Muddy Waters: At Newport 1960/Sings “Big Bill”

Waters' urbanised country blues reached new ears with his Newport set, here packaged with his 1959 tribute to his champion Big Bill Broonzy

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Raised in rural poverty in Mississippi, and immersed in the country blues of his region, McKinley Morganfield had changed his stage name to Muddy Waters by the time he migrated north to Chicago in 1943. He bought his first electric guitar in 1945, made his first recording in 1947, and soon became a prominent figure on the Chicago blues scene, where traditional country blues was morphing into a more modern urban style, amplified blues show-bands generating beat and dance appeal in entertaining club performances.

In all this he was much encouraged by Big Bill Broonzy, who commented: “Muddy can really sing the blues. Hollering, shouting, crying, getting mad – that’s the blues.” Hit recordings in the 50s on the Chess label, such as I’m Your Hoochie Coochie Man and I’ve Got My Mojo Working, established him as a major star on the blues circuit.

This CD contains two LPs from 1959-60 (in reverse order), plus six bonus tracks from the same period. All tracks are band performances behind vocals and feature longstanding sidemen, notably James Cotton and Otis Spann. The success of the prestigious live Newport Festival session brought Muddy wider recognition outside the Chicago blues clubs and jukeboxes. With confident, expressive vocals and gritty, collective instrumental backing, the performance builds through a selection of his popular repertoire, ranging from the slow and sorrowful to the upbeat and defiant. By the closing I’ve Got My Mojo Working, the young crowd is really won over.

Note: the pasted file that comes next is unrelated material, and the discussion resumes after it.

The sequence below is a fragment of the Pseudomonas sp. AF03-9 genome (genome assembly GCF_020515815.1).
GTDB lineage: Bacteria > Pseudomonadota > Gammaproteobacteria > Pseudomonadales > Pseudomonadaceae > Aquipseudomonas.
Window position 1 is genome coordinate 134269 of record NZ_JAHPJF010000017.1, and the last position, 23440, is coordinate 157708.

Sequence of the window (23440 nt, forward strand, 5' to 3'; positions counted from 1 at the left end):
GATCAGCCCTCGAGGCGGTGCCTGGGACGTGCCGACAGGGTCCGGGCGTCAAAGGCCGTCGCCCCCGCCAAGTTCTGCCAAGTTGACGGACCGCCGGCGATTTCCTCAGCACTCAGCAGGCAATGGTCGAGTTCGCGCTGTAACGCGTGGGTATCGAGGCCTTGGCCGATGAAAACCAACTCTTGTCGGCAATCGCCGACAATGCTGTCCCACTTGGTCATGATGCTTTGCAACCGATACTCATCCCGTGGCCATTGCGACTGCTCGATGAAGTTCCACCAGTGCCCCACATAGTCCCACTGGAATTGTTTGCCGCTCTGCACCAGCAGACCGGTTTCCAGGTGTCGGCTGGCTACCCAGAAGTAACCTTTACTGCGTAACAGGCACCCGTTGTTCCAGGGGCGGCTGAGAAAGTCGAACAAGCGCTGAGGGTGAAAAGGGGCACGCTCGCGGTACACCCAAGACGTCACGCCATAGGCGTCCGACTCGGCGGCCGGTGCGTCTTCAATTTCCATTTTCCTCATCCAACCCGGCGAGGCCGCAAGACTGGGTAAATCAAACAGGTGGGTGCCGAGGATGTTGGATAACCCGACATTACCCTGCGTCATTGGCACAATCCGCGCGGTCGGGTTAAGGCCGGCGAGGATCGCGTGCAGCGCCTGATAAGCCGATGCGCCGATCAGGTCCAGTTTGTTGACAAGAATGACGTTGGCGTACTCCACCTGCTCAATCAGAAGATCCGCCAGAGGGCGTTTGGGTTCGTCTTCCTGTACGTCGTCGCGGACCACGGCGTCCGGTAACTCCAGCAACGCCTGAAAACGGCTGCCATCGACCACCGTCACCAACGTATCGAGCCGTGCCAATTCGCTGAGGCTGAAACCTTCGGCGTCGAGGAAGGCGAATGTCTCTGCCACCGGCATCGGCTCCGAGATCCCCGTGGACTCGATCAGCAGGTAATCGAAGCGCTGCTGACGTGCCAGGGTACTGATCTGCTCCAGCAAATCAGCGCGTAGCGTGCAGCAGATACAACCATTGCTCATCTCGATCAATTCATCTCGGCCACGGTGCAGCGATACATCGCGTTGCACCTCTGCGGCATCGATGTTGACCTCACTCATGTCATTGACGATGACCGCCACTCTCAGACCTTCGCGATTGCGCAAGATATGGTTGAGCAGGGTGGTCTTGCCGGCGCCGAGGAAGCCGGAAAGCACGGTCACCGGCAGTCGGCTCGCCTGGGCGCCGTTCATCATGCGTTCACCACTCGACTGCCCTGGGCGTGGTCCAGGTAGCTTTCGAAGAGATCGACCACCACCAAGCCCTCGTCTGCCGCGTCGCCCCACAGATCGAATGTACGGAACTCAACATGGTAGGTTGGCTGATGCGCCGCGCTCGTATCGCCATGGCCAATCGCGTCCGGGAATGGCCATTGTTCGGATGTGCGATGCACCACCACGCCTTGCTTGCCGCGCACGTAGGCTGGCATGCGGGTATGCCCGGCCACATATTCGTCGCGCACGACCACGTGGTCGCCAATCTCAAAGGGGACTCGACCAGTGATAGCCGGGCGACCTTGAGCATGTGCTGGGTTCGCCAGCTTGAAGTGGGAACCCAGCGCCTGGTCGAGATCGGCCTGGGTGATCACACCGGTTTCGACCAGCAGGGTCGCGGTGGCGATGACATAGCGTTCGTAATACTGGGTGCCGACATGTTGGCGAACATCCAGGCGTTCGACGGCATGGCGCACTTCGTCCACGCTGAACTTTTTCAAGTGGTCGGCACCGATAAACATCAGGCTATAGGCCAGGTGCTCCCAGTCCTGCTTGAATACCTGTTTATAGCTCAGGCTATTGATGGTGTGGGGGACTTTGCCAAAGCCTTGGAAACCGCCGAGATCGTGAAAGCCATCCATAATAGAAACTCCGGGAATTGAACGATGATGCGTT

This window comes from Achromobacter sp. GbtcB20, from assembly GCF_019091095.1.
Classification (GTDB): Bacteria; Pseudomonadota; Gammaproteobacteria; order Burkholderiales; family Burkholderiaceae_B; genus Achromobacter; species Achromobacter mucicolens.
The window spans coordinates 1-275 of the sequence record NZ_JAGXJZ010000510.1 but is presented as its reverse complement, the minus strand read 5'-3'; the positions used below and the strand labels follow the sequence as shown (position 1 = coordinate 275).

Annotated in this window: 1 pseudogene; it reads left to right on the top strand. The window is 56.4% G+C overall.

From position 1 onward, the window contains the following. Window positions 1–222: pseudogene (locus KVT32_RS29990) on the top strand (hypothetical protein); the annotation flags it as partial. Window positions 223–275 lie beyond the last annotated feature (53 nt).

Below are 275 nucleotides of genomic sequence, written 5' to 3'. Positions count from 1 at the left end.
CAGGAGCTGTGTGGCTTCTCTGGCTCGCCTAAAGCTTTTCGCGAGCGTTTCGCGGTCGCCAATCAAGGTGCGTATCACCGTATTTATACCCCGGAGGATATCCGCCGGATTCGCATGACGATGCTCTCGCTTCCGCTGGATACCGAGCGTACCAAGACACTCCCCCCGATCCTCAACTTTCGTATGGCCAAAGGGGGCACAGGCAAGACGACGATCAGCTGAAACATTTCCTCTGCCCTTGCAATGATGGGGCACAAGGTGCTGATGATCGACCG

The previous year, with the same line-up, he had recorded a short tribute album to Big Bill Broonzy, whose songs were restyled in the Waters’ band treatment. When I Get To Thinking and Lonesome Road Blues are standout performances. Of the bonus tracks, Mojo and Tiger In Your Tank are performed better at the live Newport session, whilst the brisker bonus version of I’ve Got My Brand On You sounds brighter.

This enjoyable CD reissue gives a very good and representative example of a major blues artist, who was to greatly influence the blues, R&B and the early rock scene in the UK after his 1958 tour.

Discography
[At Newport 1960] (1) I Got My Brand On You; (I’m Your) Hoochie Coochie Man; Baby, Please Don’t Go; Soon Forgotten; Tiger In Your Tank; I Feel So Good; I’ve Got My Mojo Working; I’ve Got My Mojo Working (reprise); Goodbye Newport Blues; [Sings Big Bill] (2) Tell Me Baby; Southbound Train; When I Got To Thinking; Just A Dream (On My Mind); Double Trouble; I Feel So Good; Baby, I Done Got Wise; Mopper’s Blues; Lonesome Road Blues; Hey, Hey; (3) I’ve Got My Mojo Working; (4) Meanest Woman; Soon Forgotten; (5) Forty Days And Forty Nights; (4) I Got My Brand On You; Tiger In Your Tank (78.45)
Waters (v, g) on all tracks with:
(1) James Cotton (h); Pat Hare (g); Andrew Stephenson (b); Otis Spann (p); Francis Clay (d). Newport Jazz Festival, Rhode Island, 3 July 1960.
(2) as (1) except Francis Clay or Willie “Big Eyes” Smith (d). Chicago, June-August 1959.
(3) Little Walter (h); Hubert Sumlin, Pat Hare (g); Willie Dixon (b); Otis Spann (p); Francis Clay (d). Chicago, December 1956.
(4) as (1). Chicago, June 1960.
(5) Little Walter (h); Pat Hare, Jimmy Rogers or Hubert Sumlin (g); Willie Dixon (b); Otis Spann (p); Fred Below (?) (d). Chicago, January 1956.
Hoo Doo 263609